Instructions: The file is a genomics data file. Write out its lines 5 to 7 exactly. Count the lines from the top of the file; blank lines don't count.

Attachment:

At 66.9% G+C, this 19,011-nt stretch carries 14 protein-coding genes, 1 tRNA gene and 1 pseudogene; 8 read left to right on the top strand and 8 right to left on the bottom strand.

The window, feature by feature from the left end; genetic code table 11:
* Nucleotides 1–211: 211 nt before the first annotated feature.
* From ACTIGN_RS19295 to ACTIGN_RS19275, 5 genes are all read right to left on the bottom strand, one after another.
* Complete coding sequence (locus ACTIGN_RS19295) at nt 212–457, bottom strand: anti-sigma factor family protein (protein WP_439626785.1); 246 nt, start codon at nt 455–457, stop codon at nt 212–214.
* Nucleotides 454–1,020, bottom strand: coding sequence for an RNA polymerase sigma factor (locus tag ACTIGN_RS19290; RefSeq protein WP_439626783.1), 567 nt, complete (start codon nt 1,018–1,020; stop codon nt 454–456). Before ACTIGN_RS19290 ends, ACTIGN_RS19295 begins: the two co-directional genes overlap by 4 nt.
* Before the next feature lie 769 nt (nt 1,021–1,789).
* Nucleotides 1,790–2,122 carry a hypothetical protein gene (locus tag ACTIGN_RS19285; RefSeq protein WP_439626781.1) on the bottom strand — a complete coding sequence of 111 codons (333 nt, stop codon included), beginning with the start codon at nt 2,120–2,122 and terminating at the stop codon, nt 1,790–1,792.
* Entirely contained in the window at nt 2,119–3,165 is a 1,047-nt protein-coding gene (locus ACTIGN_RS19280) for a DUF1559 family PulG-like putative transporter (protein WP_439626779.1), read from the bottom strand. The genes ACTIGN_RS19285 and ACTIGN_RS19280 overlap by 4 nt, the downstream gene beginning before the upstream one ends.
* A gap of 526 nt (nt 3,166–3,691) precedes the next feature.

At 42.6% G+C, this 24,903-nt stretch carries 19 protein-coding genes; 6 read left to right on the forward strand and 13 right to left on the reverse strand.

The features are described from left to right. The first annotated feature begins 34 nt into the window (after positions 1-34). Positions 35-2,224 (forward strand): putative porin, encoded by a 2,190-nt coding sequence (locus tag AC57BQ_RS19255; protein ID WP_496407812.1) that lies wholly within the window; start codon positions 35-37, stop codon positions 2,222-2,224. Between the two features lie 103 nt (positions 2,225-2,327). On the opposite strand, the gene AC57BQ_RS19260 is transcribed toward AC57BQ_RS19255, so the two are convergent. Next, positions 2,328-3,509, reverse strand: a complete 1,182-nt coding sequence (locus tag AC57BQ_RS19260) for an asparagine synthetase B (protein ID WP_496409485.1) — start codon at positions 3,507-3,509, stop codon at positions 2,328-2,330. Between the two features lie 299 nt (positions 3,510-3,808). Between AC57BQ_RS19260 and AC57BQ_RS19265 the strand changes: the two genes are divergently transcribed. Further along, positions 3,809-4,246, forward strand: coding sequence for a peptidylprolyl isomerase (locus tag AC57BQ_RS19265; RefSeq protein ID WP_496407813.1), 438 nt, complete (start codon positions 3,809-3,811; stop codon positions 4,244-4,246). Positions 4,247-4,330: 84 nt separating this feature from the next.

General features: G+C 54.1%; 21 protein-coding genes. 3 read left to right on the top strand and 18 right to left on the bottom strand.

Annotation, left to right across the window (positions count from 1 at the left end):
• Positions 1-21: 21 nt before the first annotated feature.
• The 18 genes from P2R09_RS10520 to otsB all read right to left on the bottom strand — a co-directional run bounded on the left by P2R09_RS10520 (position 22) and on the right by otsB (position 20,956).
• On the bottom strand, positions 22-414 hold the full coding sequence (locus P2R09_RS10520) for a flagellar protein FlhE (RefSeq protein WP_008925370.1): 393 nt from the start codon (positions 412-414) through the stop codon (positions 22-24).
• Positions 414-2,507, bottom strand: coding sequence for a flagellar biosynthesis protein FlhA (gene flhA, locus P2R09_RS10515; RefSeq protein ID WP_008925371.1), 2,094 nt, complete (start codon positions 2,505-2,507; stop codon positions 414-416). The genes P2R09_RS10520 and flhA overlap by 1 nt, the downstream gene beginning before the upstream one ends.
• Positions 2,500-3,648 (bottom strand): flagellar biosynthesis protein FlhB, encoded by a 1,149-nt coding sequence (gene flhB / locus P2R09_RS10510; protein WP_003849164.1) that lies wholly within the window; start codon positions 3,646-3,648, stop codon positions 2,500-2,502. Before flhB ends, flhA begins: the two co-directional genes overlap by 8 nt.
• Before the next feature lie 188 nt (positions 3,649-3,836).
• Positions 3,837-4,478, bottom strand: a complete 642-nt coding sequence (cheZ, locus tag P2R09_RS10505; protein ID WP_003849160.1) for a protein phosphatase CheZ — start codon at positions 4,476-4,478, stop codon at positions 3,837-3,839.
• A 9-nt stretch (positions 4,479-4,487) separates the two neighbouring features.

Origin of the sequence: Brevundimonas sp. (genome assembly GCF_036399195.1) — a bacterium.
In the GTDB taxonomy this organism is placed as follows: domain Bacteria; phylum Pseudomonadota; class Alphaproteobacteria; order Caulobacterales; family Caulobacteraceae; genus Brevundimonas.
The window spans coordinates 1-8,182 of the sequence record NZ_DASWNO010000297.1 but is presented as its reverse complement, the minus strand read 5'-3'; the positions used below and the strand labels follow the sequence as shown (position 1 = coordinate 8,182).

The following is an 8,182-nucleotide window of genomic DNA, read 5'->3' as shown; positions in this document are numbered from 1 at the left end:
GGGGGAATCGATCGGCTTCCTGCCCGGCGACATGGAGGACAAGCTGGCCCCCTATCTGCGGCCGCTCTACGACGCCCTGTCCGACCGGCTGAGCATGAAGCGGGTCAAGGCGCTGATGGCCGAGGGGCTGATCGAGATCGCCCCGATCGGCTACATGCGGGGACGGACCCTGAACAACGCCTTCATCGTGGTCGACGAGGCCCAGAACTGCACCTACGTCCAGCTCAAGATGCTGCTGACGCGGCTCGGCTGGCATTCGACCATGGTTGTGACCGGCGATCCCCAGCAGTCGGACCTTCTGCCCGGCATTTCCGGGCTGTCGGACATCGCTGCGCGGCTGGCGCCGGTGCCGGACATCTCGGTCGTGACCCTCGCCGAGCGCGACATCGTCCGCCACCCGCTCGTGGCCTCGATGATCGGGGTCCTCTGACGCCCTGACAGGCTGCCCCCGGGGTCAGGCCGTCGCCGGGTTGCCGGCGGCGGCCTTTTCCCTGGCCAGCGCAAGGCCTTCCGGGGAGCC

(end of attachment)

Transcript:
* Complete coding sequence (locus ACTIGN_RS19295) at nt 212–457, bottom strand: anti-sigma factor family protein (protein WP_439626785.1); 246 nt, start codon at nt 455–457, stop codon at nt 212–214.
* Nucleotides 454–1,020, bottom strand: coding sequence for an RNA polymerase sigma factor (locus tag ACTIGN_RS19290; RefSeq protein WP_439626783.1), 567 nt, complete (start codon nt 1,018–1,020; stop codon nt 454–456). Before ACTIGN_RS19290 ends, ACTIGN_RS19295 begins: the two co-directional genes overlap by 4 nt.
* Before the next feature lie 769 nt (nt 1,021–1,789).